Henneberger attended an event at the Brookings Institution focused on closing the growing gap between rich and poor featuring two rising stars, Republican Rep. Paul Ryan of Wisconsin and Democrat Senator Kirsten Gillibrand of New York. Henneberger laments that both lawmakers seemed to lack new ideas and relied, instead, on tired talking points that were sometimes decades old. She does, however, concede that Ryan, famous for his praise of Ayn Rand, does sound sincere in his talk about combating poverty. Could this mark a shift in the GOP to focus more on the poor? If so, why?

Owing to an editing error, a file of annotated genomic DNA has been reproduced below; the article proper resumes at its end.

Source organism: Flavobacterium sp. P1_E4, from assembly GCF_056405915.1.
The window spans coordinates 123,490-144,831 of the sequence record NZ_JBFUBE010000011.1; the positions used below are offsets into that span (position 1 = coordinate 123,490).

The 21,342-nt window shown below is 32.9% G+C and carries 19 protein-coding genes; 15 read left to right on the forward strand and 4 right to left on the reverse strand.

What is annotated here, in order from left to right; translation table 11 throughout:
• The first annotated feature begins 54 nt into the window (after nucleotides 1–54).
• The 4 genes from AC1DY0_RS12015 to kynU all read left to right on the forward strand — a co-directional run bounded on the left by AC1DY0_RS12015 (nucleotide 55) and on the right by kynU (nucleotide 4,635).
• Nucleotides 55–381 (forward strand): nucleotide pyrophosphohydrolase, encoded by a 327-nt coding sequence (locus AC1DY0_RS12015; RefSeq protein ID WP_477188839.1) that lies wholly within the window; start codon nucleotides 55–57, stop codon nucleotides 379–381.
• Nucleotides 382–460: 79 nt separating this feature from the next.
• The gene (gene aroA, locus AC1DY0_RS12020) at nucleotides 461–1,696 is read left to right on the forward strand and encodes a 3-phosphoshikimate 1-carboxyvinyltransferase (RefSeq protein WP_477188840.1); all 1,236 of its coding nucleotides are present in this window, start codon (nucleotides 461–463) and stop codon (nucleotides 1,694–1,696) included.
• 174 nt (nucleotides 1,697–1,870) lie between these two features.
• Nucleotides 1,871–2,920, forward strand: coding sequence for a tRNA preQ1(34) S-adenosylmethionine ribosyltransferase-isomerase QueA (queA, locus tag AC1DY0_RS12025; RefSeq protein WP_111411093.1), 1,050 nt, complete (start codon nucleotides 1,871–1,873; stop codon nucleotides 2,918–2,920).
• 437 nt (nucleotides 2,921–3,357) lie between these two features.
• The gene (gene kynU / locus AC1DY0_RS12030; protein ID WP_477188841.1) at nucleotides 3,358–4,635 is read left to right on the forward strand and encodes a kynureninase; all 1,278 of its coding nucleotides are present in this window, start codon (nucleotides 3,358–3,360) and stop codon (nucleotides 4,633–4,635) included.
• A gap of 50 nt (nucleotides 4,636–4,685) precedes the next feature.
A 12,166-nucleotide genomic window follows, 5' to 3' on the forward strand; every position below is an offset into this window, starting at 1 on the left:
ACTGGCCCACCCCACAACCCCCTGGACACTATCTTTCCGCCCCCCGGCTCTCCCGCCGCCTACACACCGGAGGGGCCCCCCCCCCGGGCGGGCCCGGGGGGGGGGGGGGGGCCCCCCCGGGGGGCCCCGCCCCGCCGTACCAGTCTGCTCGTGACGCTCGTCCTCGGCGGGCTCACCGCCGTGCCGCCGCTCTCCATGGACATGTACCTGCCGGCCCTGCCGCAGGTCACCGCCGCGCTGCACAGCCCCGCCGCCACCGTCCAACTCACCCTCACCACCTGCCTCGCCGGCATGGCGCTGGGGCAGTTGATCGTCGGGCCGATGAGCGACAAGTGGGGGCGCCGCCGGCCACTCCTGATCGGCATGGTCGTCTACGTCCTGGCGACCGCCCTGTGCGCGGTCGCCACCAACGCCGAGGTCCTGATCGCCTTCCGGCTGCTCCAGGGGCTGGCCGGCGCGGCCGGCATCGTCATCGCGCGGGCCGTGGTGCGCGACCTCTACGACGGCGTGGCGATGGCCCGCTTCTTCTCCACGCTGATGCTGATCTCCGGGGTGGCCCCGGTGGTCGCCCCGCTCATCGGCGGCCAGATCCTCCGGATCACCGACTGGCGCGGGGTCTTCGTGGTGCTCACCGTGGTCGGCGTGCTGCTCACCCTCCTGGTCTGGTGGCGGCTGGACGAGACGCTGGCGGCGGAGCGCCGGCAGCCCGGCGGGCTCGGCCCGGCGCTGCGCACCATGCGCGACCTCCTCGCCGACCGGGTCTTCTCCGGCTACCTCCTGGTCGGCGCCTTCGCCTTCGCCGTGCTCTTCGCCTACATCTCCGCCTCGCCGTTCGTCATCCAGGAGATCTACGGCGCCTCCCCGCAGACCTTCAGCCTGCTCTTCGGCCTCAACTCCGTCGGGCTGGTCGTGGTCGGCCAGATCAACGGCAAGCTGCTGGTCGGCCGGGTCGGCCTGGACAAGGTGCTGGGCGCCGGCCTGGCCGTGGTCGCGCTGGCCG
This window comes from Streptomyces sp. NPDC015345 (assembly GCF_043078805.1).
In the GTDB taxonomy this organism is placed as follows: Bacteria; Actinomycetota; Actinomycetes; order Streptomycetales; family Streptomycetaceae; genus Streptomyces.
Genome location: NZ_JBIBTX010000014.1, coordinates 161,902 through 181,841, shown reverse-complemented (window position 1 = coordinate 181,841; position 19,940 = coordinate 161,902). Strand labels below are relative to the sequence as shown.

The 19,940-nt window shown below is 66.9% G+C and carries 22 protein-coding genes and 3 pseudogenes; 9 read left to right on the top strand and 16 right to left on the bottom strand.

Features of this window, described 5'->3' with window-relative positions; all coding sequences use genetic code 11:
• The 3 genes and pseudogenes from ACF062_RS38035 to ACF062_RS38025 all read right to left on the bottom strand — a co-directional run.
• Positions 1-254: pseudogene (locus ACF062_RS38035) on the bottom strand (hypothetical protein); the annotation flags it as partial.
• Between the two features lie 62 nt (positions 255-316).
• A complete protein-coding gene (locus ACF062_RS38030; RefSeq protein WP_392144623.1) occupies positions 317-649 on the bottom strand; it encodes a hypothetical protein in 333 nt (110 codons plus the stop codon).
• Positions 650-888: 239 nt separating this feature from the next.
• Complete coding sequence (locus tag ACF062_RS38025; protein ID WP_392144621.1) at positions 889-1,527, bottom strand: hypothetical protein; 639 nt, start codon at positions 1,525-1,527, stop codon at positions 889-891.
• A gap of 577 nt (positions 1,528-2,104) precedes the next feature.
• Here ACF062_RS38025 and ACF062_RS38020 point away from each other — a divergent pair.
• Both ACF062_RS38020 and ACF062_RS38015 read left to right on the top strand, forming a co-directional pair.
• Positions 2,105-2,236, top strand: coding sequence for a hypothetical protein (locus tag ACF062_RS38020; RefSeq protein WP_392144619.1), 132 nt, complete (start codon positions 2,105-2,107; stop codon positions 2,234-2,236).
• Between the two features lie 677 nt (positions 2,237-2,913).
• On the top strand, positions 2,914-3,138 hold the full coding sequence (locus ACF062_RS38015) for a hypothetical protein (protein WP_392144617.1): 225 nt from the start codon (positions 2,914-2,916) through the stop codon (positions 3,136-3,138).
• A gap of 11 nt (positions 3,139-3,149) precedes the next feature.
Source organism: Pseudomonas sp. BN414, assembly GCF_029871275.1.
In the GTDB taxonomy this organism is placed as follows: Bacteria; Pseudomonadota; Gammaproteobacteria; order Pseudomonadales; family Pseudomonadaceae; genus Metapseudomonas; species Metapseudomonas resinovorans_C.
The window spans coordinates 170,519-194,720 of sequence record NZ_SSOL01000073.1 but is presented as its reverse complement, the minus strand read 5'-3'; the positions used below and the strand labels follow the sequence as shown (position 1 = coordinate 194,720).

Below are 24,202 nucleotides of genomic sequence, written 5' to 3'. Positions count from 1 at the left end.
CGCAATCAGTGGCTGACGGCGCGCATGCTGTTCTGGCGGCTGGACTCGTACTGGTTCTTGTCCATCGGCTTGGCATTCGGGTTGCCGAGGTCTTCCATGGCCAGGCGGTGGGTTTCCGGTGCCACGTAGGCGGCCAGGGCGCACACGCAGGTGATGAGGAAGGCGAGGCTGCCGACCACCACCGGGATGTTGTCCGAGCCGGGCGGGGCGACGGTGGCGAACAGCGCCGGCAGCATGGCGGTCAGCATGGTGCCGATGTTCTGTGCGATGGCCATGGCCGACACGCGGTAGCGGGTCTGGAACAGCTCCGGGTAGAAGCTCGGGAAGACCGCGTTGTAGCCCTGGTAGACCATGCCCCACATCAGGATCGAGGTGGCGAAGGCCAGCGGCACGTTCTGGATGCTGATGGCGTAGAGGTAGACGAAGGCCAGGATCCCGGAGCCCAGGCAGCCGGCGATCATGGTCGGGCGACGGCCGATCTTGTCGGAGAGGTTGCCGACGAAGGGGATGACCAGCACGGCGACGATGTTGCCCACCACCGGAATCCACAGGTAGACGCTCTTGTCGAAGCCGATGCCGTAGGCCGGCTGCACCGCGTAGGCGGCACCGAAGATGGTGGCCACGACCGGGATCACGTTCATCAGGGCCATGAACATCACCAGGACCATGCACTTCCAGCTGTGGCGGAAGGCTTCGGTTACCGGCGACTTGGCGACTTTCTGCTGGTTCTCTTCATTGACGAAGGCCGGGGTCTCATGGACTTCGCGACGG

Over at the New Republic, Tod Lindberg thinks Pope Francis might have something to do with it. He writes that the pope’s “remarks on the insufficiency of the capitalist system and his evident distress with its unequal outcomes are threatening to undo the Church’s thirty-years truce with ‘liberalization’ in the classical sense.”

Henneberger, though, ends her column with the observation that “The real shame, though, is that there aren’t more new ideas to kick around.”
Why aren’t there new ideas?

One need only look at the Congressional spending bill, totaling $1.1 trillion that will fund the government through October and put an end, for now, to the bitter battles on Capitol Hill that sent the government into shutdown mode last year.

The bill, though funding government essentials, lacks imaginative investment that could help alleviate poverty in the years to come.